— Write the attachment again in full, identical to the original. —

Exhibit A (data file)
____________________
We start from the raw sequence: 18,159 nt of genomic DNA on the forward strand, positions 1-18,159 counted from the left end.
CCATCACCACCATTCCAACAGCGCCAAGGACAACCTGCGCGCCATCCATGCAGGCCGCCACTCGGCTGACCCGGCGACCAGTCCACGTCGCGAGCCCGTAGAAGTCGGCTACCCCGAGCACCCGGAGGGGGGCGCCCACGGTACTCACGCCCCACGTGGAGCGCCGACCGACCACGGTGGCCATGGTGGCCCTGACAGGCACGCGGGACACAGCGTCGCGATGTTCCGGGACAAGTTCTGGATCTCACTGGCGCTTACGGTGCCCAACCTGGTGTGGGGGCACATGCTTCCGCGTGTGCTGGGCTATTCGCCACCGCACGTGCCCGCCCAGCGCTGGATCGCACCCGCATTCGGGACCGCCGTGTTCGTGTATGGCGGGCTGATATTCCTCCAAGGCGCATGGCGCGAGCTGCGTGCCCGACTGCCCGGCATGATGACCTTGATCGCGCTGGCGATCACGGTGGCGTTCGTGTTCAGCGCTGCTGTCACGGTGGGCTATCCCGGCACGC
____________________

We start from the raw sequence: 18,159 nt of genomic DNA on the forward strand, positions 1-18,159 counted from the left end.
CCATCACCACCATTCCAACAGCGCCAAGGACAACCTGCGCGCCATCCATGCAGGCCGCCACTCGGCTGACCCGGCGACCAGTCCACGTCGCGAGCCCGTAGAAGTCGGCTACCCCGAGCACCCGGAGGGGGGCGCCCACGGTACTCACGCCCCACGTGGAGCGCCGACCGACCACGGTGGCCATGGTGGCCCTGACAGGCACGCGGGACACAGCGTCGCGATGTTCCGGGACAAGTTCTGGATCTCACTGGCGCTTACGGTGCCCAACCTGGTGTGGGGGCACATGCTTCCGCGTGTGCTGGGCTATTCGCCACCGCACGTGCCCGCCCAGCGCTGGATCGCACCCGCATTCGGGACCGCCGTGTTCGTGTATGGCGGGCTGATATTCCTCCAAGGCGCATGGCGCGAGCTGCGTGCCCGACTGCCCGGCATGATGACCTTGATCGCGCTGGCGATCACGGTGGCGTTCGTGTTCAGCGCTGCTGTCACGGTGGGCTATCCCGGCACGC